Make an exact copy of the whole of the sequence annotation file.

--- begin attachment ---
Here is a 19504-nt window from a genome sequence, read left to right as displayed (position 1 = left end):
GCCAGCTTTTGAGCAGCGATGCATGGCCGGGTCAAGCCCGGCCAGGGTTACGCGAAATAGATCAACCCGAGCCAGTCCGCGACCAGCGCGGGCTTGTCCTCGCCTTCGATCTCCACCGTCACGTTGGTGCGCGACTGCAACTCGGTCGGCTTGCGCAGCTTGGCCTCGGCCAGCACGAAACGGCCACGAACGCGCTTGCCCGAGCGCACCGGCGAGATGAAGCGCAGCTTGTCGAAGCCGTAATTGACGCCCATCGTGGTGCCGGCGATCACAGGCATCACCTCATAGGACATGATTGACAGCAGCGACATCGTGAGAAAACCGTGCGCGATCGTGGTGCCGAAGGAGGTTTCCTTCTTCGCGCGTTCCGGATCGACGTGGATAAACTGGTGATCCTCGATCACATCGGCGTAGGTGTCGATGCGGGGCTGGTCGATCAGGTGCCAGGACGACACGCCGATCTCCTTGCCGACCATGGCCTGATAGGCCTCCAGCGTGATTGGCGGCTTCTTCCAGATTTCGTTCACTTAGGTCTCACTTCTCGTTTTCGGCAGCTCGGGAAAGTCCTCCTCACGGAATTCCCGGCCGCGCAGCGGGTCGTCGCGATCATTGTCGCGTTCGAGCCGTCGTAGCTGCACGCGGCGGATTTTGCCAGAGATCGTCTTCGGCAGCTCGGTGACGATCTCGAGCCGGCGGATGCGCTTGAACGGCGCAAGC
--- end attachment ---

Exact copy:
Here is a 19504-nt window from a genome sequence, read left to right as displayed (position 1 = left end):
GCCAGCTTTTGAGCAGCGATGCATGGCCGGGTCAAGCCCGGCCAGGGTTACGCGAAATAGATCAACCCGAGCCAGTCCGCGACCAGCGCGGGCTTGTCCTCGCCTTCGATCTCCACCGTCACGTTGGTGCGCGACTGCAACTCGGTCGGCTTGCGCAGCTTGGCCTCGGCCAGCACGAAACGGCCACGAACGCGCTTGCCCGAGCGCACCGGCGAGATGAAGCGCAGCTTGTCGAAGCCGTAATTGACGCCCATCGTGGTGCCGGCGATCACAGGCATCACCTCATAGGACATGATTGACAGCAGCGACATCGTGAGAAAACCGTGCGCGATCGTGGTGCCGAAGGAGGTTTCCTTCTTCGCGCGTTCCGGATCGACGTGGATAAACTGGTGATCCTCGATCACATCGGCGTAGGTGTCGATGCGGGGCTGGTCGATCAGGTGCCAGGACGACACGCCGATCTCCTTGCCGACCATGGCCTGATAGGCCTCCAGCGTGATTGGCGGCTTCTTCCAGATTTCGTTCACTTAGGTCTCACTTCTCGTTTTCGGCAGCTCGGGAAAGTCCTCCTCACGGAATTCCCGGCCGCGCAGCGGGTCGTCGCGATCATTGTCGCGTTCGAGCCGTCGTAGCTGCACGCGGCGGATTTTGCCAGAGATCGTCTTCGGCAGCTCGGTGACGATCTCGAGCCGGCGGATGCGCTTGAACGGCGCAAGC